Genetic research was one of the hottest topics on the podium, following the release of the Coffea canephora (Robusta) genome published the previous week in Science Magazine. Tracking the genetic history of Robusta across Africa is now possible, and we saw a very interesting presentation by a research team working on this topic, who have identified a plant group in Uganda which they believe is very similar to the original parent of C. arabica. Genetic work on C. canephora seems to already have shown major progress in light of the completion of the genome. C. arabica, although very tasty, has not yet been sequenced due to its complex genetic history. Being the accidental child of two different species, by a fluke it has twice as many chromosomes as it is supposed to, and is therefore at least twice the work to sequence. That being said, lots of scientists ARE working on it! Two different research groups presented on the progress and complexity of sequencing the C. arabica genome, one from the Arabica Genome Consortium, led by Cornell and Nestle, among others, and another group led by Illy and the Applied Genomics Institute, with many other collaborators. Lucky for all of us, when the Arabica genome is fully sequenced and published, it will be readily available to the public, which means that we will immediately see an onslaught of other researchers jump on the Arabica bandwagon and start answering our big questions about our specialty species.
Coffee quality and connecting other scientific projects to cup profile was a pleasant and surprising topic in a good number of presentations. I noted a clear increase in presentations considering this topic, compared to the previous ASIC conference I attended. Highlights included Dr. Flavio Borem’s (of UFLA (Universidade Federal de Lavras), Brazil) presentation on how environment can affect genetics and therefore coffee flavor. Altitude and cultivar were investigated in this study. Some amazing results on chemical flavor precursor compounds were presented, finally making some solid connections between genes, the environment, and cupping profile. Another study in progress, presented by Fernandez-Alduenda, described work being done to statistically qualify the flavor descriptors of natural coffees. I personally loved the continual reference to the SCAA cupping method as a way to augment or complement scientific methods of sensory science. This work, connecting established scientific methods with industry best practice, is great because it opens the discussion between scientists and coffee cuppers, something we all should get on board with!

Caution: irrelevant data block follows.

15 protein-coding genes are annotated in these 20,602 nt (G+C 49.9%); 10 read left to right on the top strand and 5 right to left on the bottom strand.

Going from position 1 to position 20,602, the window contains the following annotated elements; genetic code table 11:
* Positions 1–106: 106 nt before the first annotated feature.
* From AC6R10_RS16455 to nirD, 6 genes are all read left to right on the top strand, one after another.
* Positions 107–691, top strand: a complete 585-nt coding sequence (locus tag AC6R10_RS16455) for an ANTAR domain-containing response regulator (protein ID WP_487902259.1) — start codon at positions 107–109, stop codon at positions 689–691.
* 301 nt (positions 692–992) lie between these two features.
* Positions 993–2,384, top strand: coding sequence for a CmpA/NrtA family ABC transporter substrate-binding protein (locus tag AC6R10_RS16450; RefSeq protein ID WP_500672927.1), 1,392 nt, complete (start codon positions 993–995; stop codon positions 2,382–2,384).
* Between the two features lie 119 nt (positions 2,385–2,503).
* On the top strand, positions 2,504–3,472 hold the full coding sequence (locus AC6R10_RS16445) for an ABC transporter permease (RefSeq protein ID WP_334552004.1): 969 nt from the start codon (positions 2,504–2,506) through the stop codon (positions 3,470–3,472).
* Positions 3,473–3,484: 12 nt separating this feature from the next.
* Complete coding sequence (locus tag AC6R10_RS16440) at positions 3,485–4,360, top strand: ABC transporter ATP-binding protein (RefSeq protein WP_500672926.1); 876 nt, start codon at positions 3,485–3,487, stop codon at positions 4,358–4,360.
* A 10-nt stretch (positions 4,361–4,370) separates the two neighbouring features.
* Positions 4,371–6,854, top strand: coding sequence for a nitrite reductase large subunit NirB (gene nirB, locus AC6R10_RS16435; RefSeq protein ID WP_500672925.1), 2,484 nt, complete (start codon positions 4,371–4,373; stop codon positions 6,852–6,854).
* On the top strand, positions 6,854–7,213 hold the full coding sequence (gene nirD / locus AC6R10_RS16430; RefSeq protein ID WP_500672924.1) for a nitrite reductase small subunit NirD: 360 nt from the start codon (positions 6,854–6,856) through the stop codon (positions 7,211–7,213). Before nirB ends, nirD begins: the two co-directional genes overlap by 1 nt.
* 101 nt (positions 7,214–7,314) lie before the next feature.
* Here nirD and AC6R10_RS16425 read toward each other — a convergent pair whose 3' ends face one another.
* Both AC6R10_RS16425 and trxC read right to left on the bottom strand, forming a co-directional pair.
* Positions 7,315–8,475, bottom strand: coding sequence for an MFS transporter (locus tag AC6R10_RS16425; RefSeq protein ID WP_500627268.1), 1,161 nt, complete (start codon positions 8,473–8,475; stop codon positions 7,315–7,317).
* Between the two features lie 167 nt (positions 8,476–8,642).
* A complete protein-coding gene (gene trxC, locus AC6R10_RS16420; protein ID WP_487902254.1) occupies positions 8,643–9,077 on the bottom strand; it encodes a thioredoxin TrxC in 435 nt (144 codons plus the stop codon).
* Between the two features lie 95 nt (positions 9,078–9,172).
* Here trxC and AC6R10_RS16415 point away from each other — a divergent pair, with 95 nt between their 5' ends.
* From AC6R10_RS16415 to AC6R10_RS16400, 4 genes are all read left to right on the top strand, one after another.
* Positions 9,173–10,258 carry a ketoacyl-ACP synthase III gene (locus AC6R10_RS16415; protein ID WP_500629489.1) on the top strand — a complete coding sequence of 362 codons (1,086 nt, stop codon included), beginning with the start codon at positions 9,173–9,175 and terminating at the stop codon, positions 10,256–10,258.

Perhaps the only suggestion I have for this event is that it could be more connected with the non-scientific portion of the coffee industry. After all, from my experience we all care about coffee science! The research presented at this event covers important topics, many of which are relevant not only to scientists but to the rest of us in the coffee world. Perhaps we could make progress through connections and collaborations? I would make the case that the scientific language could be toned down so that a larger portion of the industry could attend and follow the lectures. In this way, we could make far more industry/science friendships, have more fantastic interdisciplinary conversations, spur more relevant research, and maybe even inspire companies to invest in specific coffee science research projects. After all, it is my firm belief that coffee science is for everyone, and already affects the entire industry bottom line. We cannot get away from science—so, I say, charge forth! Learn and immerse yourself and perhaps take a trip to China in about two years for the next ASIC conference.